Rep. Steven Harris, R-Meridian, the sponsor of the House’s resolution, conceded that the first few days of the pandemic were a “scary time.” But the state’s hospitals are nowhere near capacity, he said, and that was the whole goal of flattening the curve. Said Harris in debate Tuesday, “We have a much better understanding of what’s going on.”
What’s going on includes nearly 2,500 confirmed and probable coronavirus cases in Meridian alone, and a school district that delayed its opening and will start classes online.
On Wednesday, Rep. Barbara Ehardt, R-Idaho Falls, asserted that coronavirus numbers are down. But on Wednesday, the Eastern Idaho Public Health district reported 1,653 confirmed and probable cases in Bonneville County, a number that has doubled since Aug. 4. Idaho Falls remains on a White House list of coronavirus hotspots, as reported Wednesday by Ehardt’s hometown paper, the Post Register.
Rep. Julianne Young — the first-term Blackfoot Republican who played a key role in crafting the civil liability law designed to protect businesses and schools — turned her floor debate into an appeal for open doors and normalcy.
“The people of Idaho are tired,” she said. “They’re tired of having everything unusual.”
Fact check: True. Idahoans are definitely tired.
And extra exhausted Thursday, after an alarming special session that made national news for all the wrong reasons. For protesters who stormed their way into what was supposed to be a socially distanced Capitol gallery Monday — bringing a mob mentality to Idaho’s revered “People’s House.” For the reliably recalcitrant Ammon Bundy, who parlayed two arrests into a one-year Statehouse ban. I covered much of this session remotely. In the time I spent at the Statehouse this week, though I quickly picked up on a mood that was perceptibly tense, moreso than other recent sessions.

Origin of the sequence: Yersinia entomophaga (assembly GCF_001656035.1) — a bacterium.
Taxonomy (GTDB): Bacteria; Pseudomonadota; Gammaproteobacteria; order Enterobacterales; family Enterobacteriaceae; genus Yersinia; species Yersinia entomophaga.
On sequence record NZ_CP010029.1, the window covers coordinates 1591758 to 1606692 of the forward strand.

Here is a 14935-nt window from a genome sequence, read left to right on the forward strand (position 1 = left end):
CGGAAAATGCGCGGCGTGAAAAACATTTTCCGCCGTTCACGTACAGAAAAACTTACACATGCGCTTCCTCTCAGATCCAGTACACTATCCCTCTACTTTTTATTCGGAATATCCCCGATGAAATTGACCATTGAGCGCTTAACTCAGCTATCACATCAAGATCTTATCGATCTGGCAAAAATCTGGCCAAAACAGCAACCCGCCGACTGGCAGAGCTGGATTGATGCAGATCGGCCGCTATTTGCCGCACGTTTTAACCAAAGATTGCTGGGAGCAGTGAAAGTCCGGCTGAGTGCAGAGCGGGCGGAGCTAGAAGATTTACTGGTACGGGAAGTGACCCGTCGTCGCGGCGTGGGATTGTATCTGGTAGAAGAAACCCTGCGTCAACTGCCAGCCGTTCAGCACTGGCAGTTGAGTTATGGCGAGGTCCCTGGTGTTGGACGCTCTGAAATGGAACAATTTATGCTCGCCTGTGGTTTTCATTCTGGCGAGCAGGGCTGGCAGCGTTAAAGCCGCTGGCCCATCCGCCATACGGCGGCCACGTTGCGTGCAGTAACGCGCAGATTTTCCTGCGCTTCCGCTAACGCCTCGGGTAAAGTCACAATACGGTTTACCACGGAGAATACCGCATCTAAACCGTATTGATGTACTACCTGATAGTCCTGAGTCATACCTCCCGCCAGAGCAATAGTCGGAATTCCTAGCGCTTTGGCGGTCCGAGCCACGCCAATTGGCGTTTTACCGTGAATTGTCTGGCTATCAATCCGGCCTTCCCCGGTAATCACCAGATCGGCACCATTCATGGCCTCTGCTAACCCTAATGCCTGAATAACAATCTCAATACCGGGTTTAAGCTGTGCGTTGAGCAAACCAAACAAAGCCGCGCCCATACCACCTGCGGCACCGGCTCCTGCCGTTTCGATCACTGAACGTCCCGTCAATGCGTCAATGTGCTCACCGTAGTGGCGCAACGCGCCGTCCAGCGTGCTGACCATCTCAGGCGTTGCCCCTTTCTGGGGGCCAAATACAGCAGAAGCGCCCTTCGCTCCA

In a way, and by trying to wish the virus away, some legislators seemed to echo the constituents who brought firearms, fears and frustrations to the Statehouse.
And if you’re exhausted now, rest up for January.
The Senate’s resolution might actually be more impactful than the House’s version. It spells out a long list of legislation for 2021: limits on the duration of emergency declarations; legislation that could limit health districts’ powers to close schools; checks on a governor’s spending authority during an emergency. And more.
And a promise that Little will work with the 2021 Legislature to rescind the emergency declaration.
On Wednesday, in probably his last floor debate after 20 years in office, the avuncular Senate President Pro Tem Brent Hill walked through the to-do list and revealed Little’s pledge to lawmakers.
“We’re putting everyone on notice on what we plan to do,” said Hill, R-Rexburg, “and how we plan to do it.”
Plans are great. But this one comes with no asterisks, no consideration for changing conditions. The emergency will be an emergency no more, no matter what.
Still, can anyone in the Statehouse accurately predict conditions four months from now? Exacerbated by flu outbreaks, will a second coronavirus wave grip Idaho? Will schools be able to safely welcome back students after the holidays? Will there be COVID-19 vaccines on the market or on the horizon?
Legislators have plans.
So do pandemics.
Each week, Kevin Richert writes an analysis on education policy and education politics. Look for it every Thursday.